2. Have that Observer trigger re-runs of your app.

#1 is achievable with some minor abuse of @st.cache, which lets you run a piece of code only once, rather than every time your app is re-run:

def install_monitor():
    watchdog = Watchdog()
    # watchdog.hook = ... <-- We'll deal with this next
    observer = Observer()
    observer.schedule(watchdog, path=’.’, recursive=False)

#2 is achievable with some major abuse of Streamlit’s rerun logic, which uses Watchdog under the hood to detect when source files have changed and your app should be re-run. As we say in New England, this is wicked sketchy and subject to break. Basically, if you create a dummy module (let’s just say it’s called, and import that module from your Streamlit app:

import streamlit as st
import dummy
# ... rest of your app

Then, if the dummy module is modified, Streamlit will re-run your app script, because your app imports dummy. So if your on_modified hook rewrites the contents of when a watched file changes, it will trigger a rerun.

Here’s a working example:

import datetime as dt

from import FileSystemEventHandler
from watchdog.observers import Observer

import reload_test.dummy
import streamlit as st

class Watchdog(FileSystemEventHandler):
    def __init__(self, hook):
        self.hook = hook

    def on_modified(self, event):

def update_dummy_module():
    # Rewrite the module. Because this script imports dummy,
    # modifiying will cause Streamlit to rerun this script.
    dummy_path = reload_test.dummy.__file__
    with open(dummy_path, "w") as fp:
        fp.write(f'timestamp = "{}"')

def install_monitor():
    # Because we use st.cache, this code will be executed only once,
    # so we won't get a new Watchdog thread each time the script runs.
    observer = Observer()

st.write("data file updated!",

This is the directory structure I’m using for the above app:

  data/  # <-- modifying a file in here will trigger a rerun

If you edit any file inside the data/ directory, the app’s Watchdog instance will notice that and trigger the update_dummy_module callback. That function will then rewrite (I have it just assigning the current timestamp to a dummy variable, so that the contents of are different each time the rewrite is triggered). Then Streamlit will notice that has been updated, and since your app imports that module, your app will be rerun.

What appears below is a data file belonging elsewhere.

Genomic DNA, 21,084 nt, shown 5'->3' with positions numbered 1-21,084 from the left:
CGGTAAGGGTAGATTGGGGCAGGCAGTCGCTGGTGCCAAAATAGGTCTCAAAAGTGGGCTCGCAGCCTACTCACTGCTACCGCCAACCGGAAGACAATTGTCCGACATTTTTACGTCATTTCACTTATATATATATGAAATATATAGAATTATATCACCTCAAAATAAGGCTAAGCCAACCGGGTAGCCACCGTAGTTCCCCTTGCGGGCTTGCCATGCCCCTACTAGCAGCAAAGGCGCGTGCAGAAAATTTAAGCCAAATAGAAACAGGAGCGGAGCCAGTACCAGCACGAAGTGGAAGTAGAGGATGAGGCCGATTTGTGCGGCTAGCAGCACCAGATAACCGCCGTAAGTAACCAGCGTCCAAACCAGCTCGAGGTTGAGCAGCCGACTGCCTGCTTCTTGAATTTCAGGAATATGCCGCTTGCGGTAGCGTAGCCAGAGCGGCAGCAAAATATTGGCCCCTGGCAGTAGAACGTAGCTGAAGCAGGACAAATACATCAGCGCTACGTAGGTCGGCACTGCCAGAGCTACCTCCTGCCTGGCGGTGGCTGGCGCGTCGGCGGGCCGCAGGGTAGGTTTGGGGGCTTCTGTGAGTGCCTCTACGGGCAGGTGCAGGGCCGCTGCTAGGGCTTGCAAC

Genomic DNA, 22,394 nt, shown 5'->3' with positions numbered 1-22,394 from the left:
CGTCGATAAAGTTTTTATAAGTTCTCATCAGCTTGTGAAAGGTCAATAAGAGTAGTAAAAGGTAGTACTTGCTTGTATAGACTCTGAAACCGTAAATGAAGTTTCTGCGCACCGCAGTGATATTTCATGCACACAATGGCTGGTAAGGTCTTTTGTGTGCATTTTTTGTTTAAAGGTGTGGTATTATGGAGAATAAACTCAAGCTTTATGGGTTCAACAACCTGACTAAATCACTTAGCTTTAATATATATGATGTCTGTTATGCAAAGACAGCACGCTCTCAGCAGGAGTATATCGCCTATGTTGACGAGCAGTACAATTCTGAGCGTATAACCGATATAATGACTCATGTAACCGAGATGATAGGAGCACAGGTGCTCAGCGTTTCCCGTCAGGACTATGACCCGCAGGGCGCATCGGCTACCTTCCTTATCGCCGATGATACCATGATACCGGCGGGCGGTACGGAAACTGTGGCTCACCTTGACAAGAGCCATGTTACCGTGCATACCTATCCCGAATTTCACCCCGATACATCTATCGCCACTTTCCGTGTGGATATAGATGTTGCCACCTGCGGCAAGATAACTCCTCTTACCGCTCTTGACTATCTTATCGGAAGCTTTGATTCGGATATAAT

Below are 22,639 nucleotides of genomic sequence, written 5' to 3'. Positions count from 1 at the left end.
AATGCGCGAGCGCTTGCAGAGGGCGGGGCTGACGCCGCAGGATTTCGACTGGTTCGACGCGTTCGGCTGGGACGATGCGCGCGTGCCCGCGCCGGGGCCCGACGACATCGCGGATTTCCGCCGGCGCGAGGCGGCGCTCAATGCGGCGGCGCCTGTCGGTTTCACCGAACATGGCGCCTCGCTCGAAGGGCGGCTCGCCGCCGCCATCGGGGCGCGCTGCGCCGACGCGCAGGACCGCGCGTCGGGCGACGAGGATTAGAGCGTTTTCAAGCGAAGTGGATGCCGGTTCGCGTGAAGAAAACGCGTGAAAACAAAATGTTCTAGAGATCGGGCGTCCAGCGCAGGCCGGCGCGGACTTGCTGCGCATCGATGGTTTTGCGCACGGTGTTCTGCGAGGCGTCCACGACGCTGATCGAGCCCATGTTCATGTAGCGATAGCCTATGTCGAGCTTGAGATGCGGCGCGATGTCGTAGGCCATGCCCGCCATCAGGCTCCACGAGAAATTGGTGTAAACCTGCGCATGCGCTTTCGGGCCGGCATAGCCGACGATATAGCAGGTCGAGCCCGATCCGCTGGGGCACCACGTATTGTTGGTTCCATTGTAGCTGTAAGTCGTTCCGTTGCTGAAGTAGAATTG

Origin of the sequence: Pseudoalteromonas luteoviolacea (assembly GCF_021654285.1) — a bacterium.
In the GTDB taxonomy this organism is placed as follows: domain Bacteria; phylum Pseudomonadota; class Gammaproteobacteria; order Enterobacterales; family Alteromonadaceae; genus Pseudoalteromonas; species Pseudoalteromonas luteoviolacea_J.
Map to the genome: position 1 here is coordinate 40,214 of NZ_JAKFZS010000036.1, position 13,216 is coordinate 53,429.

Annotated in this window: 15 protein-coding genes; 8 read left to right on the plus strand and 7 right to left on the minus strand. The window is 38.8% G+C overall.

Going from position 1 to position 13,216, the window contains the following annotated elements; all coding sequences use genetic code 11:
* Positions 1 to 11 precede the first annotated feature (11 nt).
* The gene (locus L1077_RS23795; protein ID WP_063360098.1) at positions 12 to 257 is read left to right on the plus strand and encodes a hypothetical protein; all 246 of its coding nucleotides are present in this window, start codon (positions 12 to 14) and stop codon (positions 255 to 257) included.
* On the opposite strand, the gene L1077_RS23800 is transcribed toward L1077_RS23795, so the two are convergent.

All that said, we have tentative plans to allow triggering re-runs in a less hacky way. As you can tell, this sort of thing isn’t a use-case we were anticipating at launch!


Hi @tim

I expect you to have requests for all kinds of use cases that you did not expect at launch because Streamlit is so powerfull and simple to use. :slight_smile: And it’s not just for ML. Streamlit lowers the barrier to entry so much for creating apps in Python in general.

I have been trying out some of the alternatives like Voila and Dash for comparison. And even though they in principle can do more and allows finer control because they have more advanced widgets and are using call backs. They require you to spend so much more time on front end stuff and requires a deeper understanding of HTML, Javascripts and CSS even though it’s sort of wrapped in Python.


1 Like

Hi @tim
Many thanks for your very detailed answer. None of the explanations were obvious to me, so I really appreciate you going into so much details.
I tried to implement #1, but I could not get what I wanted, and very likely linked to my poor knowledge of how streamlit works internally (and the explanations you gave confirm that!). So I’ve decided to implement the major abuse of st.cache and it does exactly what I needed.

Once again, thanks a lot!

1 Like

Hi @tim,
thank you very much for detailed explanation.
It opened my eyes how Streamlit internals work.

1 Like